What can I do if my roommate owes me roughly $2700 and verbally agreed to pay me back but has not?

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What can I do if my roommate owes me roughly $2700 and verbally agreed to pay me back but has not?

I have lent money to a person over the last half a year because I needed a roommate. I helped him move out here and he offered to pay me back for the trip as well as for back rent that I covered for him as he looked for a job. I feel like I let my kind and I suppose naive nature get taken advantage of because I agreed to it. He has only ever given me $200 but he now owes me somewhere around $2,700. He is currently on the lease with me. I have a spreadsheet with detailed info on what he owes me and what for, although he has never actually signed anything.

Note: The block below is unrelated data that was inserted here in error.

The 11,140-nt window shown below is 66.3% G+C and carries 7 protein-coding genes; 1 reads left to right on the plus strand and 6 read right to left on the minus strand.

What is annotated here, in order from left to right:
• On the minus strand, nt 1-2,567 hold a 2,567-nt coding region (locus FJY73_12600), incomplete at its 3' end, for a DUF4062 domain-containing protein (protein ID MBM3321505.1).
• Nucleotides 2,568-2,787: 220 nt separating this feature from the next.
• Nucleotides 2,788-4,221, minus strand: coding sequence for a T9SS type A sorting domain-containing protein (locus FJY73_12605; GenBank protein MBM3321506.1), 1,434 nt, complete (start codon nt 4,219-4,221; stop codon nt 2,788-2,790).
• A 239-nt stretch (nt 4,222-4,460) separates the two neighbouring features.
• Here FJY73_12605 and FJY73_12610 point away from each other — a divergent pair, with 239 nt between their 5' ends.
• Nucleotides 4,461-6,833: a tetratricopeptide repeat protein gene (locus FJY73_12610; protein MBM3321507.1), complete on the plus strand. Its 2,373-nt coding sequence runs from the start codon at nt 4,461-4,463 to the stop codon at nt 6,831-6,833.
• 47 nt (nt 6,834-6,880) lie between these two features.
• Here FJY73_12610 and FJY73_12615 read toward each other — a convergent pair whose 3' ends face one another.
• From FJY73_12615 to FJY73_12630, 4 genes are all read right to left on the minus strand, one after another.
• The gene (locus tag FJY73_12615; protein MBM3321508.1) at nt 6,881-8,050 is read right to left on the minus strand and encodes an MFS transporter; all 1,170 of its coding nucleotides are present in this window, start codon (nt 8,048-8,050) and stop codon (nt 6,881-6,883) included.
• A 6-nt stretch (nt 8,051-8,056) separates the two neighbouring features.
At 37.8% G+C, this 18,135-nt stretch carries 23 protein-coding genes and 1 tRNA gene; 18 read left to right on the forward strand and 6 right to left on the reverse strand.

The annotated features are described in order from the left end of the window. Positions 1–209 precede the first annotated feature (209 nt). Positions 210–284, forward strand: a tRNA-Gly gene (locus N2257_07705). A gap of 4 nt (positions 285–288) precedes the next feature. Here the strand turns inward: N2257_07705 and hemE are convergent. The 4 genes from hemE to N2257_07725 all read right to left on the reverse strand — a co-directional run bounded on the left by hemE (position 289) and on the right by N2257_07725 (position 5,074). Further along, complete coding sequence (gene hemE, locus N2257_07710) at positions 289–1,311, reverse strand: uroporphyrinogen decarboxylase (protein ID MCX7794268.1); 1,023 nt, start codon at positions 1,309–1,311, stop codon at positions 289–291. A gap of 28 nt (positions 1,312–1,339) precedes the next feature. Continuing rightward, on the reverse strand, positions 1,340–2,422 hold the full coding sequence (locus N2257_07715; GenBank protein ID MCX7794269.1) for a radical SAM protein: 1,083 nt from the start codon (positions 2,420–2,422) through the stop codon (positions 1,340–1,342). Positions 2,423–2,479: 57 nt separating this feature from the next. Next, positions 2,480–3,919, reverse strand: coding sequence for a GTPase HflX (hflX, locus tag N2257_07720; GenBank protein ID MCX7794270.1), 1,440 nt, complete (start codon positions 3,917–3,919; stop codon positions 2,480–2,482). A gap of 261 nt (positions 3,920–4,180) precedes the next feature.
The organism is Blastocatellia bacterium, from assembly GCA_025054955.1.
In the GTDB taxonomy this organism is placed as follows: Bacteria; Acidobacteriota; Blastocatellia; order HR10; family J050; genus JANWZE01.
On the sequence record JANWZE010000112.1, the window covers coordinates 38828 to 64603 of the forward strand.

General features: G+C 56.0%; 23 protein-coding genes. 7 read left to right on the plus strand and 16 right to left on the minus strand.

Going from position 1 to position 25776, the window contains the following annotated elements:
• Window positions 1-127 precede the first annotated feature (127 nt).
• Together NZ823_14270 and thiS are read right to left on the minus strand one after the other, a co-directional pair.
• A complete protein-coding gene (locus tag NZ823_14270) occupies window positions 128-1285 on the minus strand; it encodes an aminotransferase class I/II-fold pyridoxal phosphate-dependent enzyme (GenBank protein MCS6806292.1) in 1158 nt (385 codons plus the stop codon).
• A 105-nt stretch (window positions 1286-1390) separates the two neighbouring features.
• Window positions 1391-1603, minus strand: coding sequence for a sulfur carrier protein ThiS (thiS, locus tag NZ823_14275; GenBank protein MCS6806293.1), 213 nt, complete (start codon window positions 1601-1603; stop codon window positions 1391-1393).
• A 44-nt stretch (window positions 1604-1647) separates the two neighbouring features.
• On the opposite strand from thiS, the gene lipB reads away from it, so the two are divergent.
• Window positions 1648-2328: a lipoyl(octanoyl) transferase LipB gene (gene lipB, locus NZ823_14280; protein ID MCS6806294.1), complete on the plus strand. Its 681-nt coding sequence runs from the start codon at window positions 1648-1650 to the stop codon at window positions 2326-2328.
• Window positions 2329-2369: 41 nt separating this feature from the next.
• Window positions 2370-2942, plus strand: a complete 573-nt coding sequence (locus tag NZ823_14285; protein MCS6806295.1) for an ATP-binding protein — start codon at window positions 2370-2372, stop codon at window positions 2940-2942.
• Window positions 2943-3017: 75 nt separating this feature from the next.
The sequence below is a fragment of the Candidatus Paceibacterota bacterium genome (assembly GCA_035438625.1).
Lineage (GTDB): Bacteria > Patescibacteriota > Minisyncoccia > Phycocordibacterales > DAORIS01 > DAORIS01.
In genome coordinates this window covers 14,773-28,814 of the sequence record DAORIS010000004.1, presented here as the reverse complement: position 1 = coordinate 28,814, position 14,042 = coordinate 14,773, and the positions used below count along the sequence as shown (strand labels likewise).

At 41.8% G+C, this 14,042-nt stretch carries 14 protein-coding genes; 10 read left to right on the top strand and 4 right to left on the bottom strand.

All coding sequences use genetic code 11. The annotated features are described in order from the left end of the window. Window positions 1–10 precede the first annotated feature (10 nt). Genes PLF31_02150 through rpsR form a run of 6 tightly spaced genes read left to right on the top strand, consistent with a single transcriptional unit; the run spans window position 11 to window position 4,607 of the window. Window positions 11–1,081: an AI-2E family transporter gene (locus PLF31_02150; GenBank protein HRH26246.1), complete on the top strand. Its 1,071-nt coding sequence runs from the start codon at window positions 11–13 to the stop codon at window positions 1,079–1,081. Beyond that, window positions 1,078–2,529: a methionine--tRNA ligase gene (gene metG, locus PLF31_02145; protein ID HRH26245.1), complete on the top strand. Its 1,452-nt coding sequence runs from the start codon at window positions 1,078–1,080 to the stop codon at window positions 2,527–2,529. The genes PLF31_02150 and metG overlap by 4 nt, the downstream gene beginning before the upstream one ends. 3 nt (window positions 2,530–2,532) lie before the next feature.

Asked on April 26, 2012 under Bankruptcy Law, Arizona

Answers:

SJZ, Member, New York Bar / FreeAdvice Contributing Attorney

Answered 9 years ago | Contributor

An oral (often called, incorrectly, verbal) agreement to repay money loaned to a person is enforceable; you may thereore sue your roommate for the money which you loaned him but which he has not repaid. The problem with oral agreements is that as a practial matter, it can be difficult to prove the existence or terms of the agreement, if the other side disputes your version. If you can show the payments to him (e.g. cancelled checks), that will help; the fact that he has paid you $200 will also help (take evidence of repayment to court), since that  will provide evidence that he borrowed money and began (though not completed) repayment. For $2,700, you may wish to sue in small claims court, where you could act as your own attorney.


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